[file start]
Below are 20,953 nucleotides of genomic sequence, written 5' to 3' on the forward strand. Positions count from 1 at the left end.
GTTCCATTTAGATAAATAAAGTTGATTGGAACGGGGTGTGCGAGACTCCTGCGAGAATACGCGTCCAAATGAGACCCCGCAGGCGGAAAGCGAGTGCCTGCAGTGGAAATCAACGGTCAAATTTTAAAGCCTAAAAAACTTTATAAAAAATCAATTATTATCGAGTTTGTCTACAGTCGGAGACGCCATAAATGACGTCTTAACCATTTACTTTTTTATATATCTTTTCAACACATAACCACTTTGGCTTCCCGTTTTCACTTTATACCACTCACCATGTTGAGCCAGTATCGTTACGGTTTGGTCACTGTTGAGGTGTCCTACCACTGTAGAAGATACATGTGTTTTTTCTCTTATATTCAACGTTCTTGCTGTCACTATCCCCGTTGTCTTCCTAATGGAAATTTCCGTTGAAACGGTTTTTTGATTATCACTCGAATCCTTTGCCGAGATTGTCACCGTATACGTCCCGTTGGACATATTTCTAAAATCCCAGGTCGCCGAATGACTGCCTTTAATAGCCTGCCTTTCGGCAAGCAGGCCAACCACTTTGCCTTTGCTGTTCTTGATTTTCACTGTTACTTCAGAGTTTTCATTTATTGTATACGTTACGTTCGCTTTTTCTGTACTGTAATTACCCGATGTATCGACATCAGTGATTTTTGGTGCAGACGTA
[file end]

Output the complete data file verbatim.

Below are 20,953 nucleotides of genomic sequence, written 5' to 3' on the forward strand. Positions count from 1 at the left end.
GTTCCATTTAGATAAATAAAGTTGATTGGAACGGGGTGTGCGAGACTCCTGCGAGAATACGCGTCCAAATGAGACCCCGCAGGCGGAAAGCGAGTGCCTGCAGTGGAAATCAACGGTCAAATTTTAAAGCCTAAAAAACTTTATAAAAAATCAATTATTATCGAGTTTGTCTACAGTCGGAGACGCCATAAATGACGTCTTAACCATTTACTTTTTTATATATCTTTTCAACACATAACCACTTTGGCTTCCCGTTTTCACTTTATACCACTCACCATGTTGAGCCAGTATCGTTACGGTTTGGTCACTGTTGAGGTGTCCTACCACTGTAGAAGATACATGTGTTTTTTCTCTTATATTCAACGTTCTTGCTGTCACTATCCCCGTTGTCTTCCTAATGGAAATTTCCGTTGAAACGGTTTTTTGATTATCACTCGAATCCTTTGCCGAGATTGTCACCGTATACGTCCCGTTGGACATATTTCTAAAATCCCAGGTCGCCGAATGACTGCCTTTAATAGCCTGCCTTTCGGCAAGCAGGCCAACCACTTTGCCTTTGCTGTTCTTGATTTTCACTGTTACTTCAGAGTTTTCATTTATTGTATACGTTACGTTCGCTTTTTCTGTACTGTAATTACCCGATGTATCGACATCAGTGATTTTTGGTGCAGACGTA